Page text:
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Written by Karl KahlerKarl Kahler

How To Write A Resignation Letter: Top Tips, Templates & Examples!

7 min read
How To Write A Resignation Letter: Top Tips, Templates & Examples!
Artwork by:Evgeniya Skubina
With our tips, free resignation letter templates, and expert career advice, we'll help you create a great resignation letter with ease.

We know endings are hard – but that doesn’t mean writing a great resignation letter has to be difficult, too! While writing a resignation letter can be challenging, our cvapp.nz guide can walk you through the resignation letter process step-by-step. We’ll help you write a resignation letter that effectively reflects your gratitude and professionalism. Let’s get started!

Why do I need to write a resignation letter, anyway?

Most of the time, it is both a legal requirement and a contractual obligation for employees to inform their employers when they intend to leave their job. A resignation letter serves as a formal notification to your employer of your intention to resign from your current role and signifies the beginning of the process of transitioning out of the organisation. Writing a resignation letter demonstrates professionalism, integrity, and respect for the employer, and it also allows them to begin the necessary arrangements to find a replacement and prepare for your departure. Resignation letters also protect your reputation as a professional and allow you to demonstrate your professionalism, express gratitude, prevent potential conflicts, maintain your rights as an employee, and leave a positive impression on future employers. Taking the time to craft a thoughtfully written resignation letter can significantly impact how others perceive you in your career journey. Phew, that’s a lot huh – good thing we’ve got a guide to help you simplify the process!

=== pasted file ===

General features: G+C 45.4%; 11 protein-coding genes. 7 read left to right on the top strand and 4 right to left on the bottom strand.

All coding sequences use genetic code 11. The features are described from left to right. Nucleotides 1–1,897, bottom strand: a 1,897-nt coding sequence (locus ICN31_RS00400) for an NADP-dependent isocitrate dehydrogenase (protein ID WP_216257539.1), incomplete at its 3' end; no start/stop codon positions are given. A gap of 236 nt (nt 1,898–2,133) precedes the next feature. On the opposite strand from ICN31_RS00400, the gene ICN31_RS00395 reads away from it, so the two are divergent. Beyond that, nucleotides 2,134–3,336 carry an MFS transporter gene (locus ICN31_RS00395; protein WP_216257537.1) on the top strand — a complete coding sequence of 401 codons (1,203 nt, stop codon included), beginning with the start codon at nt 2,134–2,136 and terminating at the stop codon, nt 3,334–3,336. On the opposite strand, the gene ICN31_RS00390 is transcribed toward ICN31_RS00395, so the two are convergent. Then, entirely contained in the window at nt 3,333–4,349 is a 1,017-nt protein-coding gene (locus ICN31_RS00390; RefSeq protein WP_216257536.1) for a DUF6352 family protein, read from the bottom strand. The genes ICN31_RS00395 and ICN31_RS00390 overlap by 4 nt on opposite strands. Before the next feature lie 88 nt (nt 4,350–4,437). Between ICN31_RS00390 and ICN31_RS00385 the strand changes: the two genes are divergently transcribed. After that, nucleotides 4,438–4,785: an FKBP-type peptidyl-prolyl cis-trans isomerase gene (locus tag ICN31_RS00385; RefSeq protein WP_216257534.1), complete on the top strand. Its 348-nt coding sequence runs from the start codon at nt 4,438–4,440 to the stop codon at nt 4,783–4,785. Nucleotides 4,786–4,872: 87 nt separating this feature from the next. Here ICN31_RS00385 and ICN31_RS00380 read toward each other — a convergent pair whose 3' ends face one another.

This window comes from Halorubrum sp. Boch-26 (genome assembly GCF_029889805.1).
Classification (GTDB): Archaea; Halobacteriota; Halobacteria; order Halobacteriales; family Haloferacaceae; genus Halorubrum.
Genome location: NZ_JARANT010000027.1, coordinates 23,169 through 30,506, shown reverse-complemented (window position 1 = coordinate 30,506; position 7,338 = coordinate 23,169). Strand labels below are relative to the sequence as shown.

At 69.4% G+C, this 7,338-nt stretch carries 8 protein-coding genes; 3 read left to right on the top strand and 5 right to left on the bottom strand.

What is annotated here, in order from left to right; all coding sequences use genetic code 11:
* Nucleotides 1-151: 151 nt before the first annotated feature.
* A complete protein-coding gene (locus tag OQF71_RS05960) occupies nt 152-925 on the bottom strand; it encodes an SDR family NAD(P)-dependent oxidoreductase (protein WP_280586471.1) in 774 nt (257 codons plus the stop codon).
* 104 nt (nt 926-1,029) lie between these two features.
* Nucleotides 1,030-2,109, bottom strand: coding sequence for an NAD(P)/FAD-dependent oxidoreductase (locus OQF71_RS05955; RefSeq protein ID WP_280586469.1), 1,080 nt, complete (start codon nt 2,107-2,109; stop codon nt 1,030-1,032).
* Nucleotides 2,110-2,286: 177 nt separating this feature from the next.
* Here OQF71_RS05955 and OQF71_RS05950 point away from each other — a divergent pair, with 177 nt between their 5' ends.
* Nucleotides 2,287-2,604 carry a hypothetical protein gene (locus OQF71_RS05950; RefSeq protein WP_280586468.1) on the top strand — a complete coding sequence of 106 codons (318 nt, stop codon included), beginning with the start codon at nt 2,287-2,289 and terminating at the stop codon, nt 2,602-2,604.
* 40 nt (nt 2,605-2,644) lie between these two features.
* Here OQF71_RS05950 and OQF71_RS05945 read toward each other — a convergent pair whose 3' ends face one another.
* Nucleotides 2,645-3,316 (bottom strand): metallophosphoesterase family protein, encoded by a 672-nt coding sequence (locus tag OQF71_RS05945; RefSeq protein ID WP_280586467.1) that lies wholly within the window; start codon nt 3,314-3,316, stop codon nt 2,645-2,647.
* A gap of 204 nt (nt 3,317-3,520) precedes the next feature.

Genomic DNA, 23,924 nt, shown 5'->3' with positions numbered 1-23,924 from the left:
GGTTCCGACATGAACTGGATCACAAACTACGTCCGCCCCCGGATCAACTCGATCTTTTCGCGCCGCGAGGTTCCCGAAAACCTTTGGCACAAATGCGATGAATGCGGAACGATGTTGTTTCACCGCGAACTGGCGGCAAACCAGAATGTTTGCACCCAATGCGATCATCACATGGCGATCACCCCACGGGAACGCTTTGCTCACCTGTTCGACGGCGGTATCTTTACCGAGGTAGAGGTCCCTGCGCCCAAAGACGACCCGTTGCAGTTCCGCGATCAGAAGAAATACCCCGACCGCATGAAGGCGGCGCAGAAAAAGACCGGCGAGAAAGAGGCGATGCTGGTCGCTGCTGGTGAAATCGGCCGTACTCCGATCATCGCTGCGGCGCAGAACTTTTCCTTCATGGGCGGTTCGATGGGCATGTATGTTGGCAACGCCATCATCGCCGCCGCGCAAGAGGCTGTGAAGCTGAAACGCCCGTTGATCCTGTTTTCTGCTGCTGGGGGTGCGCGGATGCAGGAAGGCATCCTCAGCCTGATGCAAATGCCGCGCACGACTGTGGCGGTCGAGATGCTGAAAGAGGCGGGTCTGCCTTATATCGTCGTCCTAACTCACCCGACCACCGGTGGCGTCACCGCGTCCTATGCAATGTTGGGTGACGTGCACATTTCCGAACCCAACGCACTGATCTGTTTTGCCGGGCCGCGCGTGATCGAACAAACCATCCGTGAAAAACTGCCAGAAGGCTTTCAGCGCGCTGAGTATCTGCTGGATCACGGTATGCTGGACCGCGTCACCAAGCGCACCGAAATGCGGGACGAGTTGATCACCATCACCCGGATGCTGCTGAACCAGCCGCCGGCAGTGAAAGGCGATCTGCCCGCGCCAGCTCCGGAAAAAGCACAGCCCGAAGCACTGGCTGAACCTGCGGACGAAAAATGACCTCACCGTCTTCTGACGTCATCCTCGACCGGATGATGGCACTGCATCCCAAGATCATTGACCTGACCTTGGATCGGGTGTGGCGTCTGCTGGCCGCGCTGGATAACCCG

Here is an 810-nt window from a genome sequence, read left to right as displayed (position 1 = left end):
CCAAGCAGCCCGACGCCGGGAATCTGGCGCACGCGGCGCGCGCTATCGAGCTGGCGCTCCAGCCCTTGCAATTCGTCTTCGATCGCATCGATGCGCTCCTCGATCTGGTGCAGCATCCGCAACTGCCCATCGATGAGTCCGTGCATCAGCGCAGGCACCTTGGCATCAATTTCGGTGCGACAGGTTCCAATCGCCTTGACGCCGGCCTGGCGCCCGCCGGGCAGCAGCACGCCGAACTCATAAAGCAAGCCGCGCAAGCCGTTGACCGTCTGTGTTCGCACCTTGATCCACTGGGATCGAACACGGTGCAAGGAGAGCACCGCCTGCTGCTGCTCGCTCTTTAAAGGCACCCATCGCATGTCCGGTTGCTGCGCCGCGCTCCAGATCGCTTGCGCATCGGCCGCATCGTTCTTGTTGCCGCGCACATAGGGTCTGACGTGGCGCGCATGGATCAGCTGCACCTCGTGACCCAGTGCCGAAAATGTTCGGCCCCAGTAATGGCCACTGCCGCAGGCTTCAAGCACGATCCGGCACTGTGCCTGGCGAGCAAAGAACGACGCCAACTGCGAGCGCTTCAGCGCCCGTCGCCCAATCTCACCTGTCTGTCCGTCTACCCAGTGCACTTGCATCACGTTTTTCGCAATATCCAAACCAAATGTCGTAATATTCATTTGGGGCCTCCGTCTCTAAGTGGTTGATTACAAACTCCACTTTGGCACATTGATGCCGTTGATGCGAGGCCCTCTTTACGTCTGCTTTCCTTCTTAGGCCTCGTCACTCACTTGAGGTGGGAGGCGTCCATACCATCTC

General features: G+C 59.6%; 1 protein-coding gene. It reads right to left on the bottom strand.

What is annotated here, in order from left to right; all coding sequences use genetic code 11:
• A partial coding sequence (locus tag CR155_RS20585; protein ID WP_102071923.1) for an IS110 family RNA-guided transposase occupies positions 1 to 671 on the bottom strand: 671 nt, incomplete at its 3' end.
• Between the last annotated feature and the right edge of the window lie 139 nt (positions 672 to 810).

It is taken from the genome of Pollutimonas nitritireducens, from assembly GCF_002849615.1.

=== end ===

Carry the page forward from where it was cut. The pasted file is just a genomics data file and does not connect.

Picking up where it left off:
Important: In New Zealand, the legal requirements for leaving your job can vary, depending on your employment contract and the terms agreed upon by both parties. Generally, it is considered good practice to provide notice of your resignation to employers usually two weeks in advance. If in doubt, check your contract or consult professionals who can help you with your specific situation.

Resignation letter basic template

When drafting your resignation letter, it’s important that your letter is as personalised as possible. However, that doesn’t mean you can’t use a basic template for structure and guidance! Here’s an example of a great resignation letter template:

Example

YOUR NAME

Address

City

Region

Postcode 

Phone Number

Email

SUPERVISOR’S NAME 
Supervisor’s Title
Company Name
Address
City, Region
Postcode

Date

Dear (SUPERVISOR’S NAME):

I regret to inform you that I will be leaving my job role as [JOB TITLE] at [COMPANY/BUSINESS NAME] in [DAYS/WEEKS/MONTHS OF DEPARTURE]. My last day working at [COMPANY/BUSINESS NAME] will be [DAY, MONTH, YEAR]. 

I have loved my time working at [COMPANY/BUSINESS NAME]. I’ll be leaving to pursue [REASON FOR DEPARTURE]. I have especially loved [INCLUDE SPECIFIC EXAMPLES WHERE VALUE WAS GAINED DURING TIME AT COMPANY]. I am especially grateful for [INCLUDE PERSONALISED EXAMPLE]. 

If you manage to find a replacement before my departure, I would be more than happy to help with their training.

Thank you so much for the opportunity to work at [COMPANY/BUSINESS NAME]. 

Yours Sincerely / Ngā Mihi, 

[YOUR NAME]

Copied!

Formatting your resignation letter

The format and structure of your resignation letter should contain the follow:

  • Header
  • Name, company and address of recipient
  • Date
  • Greeting
  • Body paragraphs
  • Optional: Reasons for resignation